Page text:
On Thursday, March 14, 2013 3:17:06 AM UTC-7, fom wrote:
> For example, Wittgenstein understood perfectly > well how to apply Cantor's argument and he > certainly is not thought of as believing in > a completed infinity.
Here's an "acceptable" use of the diagonal argument: Given a provably well-defined list of provably well-defined real numbers (so that every digit of every number on the list can provably be computed), the diagonal argument gives us a new provably well-defined real number not on the list.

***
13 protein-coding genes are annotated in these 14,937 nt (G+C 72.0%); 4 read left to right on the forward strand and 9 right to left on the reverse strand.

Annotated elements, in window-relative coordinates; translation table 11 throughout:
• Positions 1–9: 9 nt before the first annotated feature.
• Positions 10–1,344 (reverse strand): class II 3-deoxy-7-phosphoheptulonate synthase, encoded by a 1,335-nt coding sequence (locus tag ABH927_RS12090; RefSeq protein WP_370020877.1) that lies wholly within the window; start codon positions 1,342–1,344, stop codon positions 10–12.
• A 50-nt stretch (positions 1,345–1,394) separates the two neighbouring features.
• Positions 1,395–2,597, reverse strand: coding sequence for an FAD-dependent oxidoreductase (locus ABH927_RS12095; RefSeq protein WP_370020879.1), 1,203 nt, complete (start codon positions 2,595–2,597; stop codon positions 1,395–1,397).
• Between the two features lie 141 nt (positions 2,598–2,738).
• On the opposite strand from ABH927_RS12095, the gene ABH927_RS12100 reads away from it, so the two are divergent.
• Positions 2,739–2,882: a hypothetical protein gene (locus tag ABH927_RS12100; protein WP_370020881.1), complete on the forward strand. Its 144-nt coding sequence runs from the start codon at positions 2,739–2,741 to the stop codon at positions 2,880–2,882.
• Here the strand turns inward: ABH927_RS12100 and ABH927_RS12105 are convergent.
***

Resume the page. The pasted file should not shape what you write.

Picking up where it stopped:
Notice that that argument doesn't require the use of an actual infinite.
> However, he also did not attack the mathematicians > who conducted investigations along those lines.
He most certainly did mock them.
FWIW, I was motivated to start this thread after reading an article you wrote about problems you had in your encounters with mathematicians who didn't accept your ideas. I'd like to know a little more about that, although I admit you really have no obligation to tell us more if you don't want to.
The mathematics community has simply lost touch with reality.